An Insight to the Foreclosure Process: What You Need to Know Before You Decide

REO properties end up on the market or on the auction block through various processes, but they always become bank-owned after the previous borrower defaults on the loan. Properties that become bank property and are not sold at auction become Real Estate Owned (REO) properties that are handled by a specialized REO agent.

How the Foreclosure Process Works

The foreclosure process begins when borrowers fall three to six months behind on payments. At this stage, the lender files a Notice of Default (NOD), and the property enters pre-foreclosure. Once the lender has submitted a NOD to the property owner and the County Recorder, a reinstatement period begins. This period continues until five days before the official auction date. During the reinstatement period, property owners have the option to correct the default or apply for a short sale. If the default is not corrected, an auction date will be published in a Notice of Sale that is posted on the property and at the County Recorder's Office. From the date of delinquency, borrowers typically have 111 to 140 days before the property is auctioned.

After receiving a Notice of Sale, property owners still have the option of completing a short sale or correcting the default. This notice to auction the property is published publicly for three weeks leading up to the auction date. The receipt of a Notice of Sale will eventually lead to a trustee sale or auction that occurs at the local county courthouse. To complete this process, the bank sets an opening bid that equals the amount owed on the property plus any fees. If there is a high bidder, that individual will receive a trustee's deed. Unfortunately, many properties have upside-down loans and depreciated values, and bidders aren't willing to pay more than the property is worth. In this common scenario, the property becomes a REO asset that the lender must maintain until a buyer is found.

Investing in REO Properties

While REO status isn't good for banks and lenders, it's great for investors and serious buyers who are interested in acquiring foreclosures at deep discounts. Buyers who work with a foreclosure specialist have one important advantage. A REO buyer will always receive a clean title. Properties purchased following foreclosure have all junior liens wiped out, and the new buyer is only responsible for unpaid property taxes.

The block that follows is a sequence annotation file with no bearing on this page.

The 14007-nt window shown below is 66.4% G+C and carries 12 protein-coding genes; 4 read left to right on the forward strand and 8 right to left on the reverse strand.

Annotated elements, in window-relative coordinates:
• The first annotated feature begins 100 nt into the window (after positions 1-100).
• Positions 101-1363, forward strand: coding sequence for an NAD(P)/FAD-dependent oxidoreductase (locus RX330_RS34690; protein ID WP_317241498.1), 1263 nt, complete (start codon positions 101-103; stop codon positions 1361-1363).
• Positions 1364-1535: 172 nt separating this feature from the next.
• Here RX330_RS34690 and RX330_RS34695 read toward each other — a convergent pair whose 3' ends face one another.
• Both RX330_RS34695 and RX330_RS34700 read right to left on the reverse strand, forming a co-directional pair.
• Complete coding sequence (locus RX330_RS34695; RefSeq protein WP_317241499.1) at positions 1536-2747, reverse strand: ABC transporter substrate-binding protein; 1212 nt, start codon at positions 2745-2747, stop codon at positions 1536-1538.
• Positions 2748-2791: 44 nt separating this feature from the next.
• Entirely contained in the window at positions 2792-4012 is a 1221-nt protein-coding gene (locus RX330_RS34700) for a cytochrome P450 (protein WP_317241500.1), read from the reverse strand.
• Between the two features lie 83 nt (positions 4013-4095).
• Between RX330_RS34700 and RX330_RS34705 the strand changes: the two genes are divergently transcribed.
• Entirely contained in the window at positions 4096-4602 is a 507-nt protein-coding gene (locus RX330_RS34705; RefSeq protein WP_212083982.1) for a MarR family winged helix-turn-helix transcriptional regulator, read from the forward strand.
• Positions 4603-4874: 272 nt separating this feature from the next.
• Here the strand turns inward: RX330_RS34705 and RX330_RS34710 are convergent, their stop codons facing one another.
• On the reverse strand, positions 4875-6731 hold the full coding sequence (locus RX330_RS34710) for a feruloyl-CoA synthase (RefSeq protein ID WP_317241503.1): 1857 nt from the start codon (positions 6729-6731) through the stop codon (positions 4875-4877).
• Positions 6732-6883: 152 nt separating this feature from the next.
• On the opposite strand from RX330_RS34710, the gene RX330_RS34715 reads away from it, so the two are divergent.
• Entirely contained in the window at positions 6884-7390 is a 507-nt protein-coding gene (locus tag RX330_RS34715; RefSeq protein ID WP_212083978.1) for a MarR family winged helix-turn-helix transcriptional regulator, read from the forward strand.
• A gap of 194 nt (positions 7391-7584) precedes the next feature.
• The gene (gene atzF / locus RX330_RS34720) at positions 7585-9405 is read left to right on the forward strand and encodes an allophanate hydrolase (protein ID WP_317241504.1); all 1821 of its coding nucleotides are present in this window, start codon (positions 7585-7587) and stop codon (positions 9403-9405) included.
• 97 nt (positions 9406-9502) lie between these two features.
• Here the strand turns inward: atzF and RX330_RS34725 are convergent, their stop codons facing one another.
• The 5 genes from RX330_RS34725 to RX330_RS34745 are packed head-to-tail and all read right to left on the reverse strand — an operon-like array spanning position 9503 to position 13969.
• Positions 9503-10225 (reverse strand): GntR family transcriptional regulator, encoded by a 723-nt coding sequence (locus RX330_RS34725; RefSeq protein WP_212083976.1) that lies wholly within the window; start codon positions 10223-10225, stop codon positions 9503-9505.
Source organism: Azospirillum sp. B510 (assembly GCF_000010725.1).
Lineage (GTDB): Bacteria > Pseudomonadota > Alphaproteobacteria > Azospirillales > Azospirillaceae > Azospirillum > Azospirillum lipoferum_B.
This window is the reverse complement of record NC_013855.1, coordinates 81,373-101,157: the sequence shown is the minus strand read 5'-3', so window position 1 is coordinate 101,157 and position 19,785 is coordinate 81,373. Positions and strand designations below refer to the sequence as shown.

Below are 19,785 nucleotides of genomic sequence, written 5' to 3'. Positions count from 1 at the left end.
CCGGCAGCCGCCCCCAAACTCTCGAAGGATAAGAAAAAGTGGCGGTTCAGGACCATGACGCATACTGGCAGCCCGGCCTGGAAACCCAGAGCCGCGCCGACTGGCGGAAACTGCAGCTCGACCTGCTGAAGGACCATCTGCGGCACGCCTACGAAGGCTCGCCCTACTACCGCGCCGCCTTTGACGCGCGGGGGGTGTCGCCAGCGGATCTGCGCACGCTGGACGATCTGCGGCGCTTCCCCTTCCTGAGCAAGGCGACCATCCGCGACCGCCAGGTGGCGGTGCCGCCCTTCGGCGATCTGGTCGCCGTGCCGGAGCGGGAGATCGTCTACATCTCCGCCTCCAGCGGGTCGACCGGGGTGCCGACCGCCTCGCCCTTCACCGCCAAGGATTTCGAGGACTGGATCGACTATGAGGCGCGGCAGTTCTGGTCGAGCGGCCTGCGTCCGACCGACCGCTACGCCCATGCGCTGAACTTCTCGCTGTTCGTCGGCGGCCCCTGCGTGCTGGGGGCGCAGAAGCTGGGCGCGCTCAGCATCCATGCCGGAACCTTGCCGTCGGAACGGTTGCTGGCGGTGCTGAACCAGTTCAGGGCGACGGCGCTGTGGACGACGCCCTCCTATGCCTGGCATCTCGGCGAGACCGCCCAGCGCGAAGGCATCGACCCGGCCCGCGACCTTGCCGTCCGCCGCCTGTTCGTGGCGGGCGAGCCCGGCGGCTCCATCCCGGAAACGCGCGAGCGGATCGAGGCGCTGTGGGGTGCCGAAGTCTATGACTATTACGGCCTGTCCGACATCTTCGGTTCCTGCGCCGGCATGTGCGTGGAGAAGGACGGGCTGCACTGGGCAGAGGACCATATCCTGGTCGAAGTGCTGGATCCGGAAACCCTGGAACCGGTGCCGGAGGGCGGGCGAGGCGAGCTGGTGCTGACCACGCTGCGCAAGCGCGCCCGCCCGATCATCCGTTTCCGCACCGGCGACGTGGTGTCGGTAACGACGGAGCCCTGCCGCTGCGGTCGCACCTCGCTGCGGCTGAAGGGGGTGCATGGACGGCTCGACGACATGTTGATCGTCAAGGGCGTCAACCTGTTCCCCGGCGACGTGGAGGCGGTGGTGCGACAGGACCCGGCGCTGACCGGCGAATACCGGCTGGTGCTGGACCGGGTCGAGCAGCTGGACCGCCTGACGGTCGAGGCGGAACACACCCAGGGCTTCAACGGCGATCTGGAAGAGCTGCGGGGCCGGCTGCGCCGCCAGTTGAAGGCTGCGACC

Working with a certified foreclosure agent is the best way to locate available REO properties. REO agents with Allied Commercial Real Estate have been hired by lenders to maintain and list bank-owned properties. They can also provide valuable Broker Opinion of Values (BOVs) and Broker Price Opinion (BPO) assessments. Unlike an appraisal used for financial underwriting, these subjective assessments are based on actual property values. A detailed BOV or BPO assessment can tell the buyer a lot about current rental rates in the vicinity, asking prices, closing prices and demographics that help buyers understand how a revenue-generating commercial property can be a successful investment.

Working with REO Agents

A foreclosure specialist and REO agent can ensure that the property being purchased is in top condition. Specialists with Allied Commercial Real Estate are responsible for everything from lockouts and rekeying to maintaining and listing the property in national foreclosure databases and marketing the property through print and web advertisements and multi-channel campaigns. A trusted REO specialist helps the bank maintain the property and ensures a minimal amount of improvements are needed once a new buyer invests in the property. When buying foreclosed properties, a reputable REO agent makes all the difference.

This Article is designed to be of general interest. The specific techniques and information discussed may not apply to you. Before acting on any matter contained herein, you should consult with your personal tax and/or legal adviser.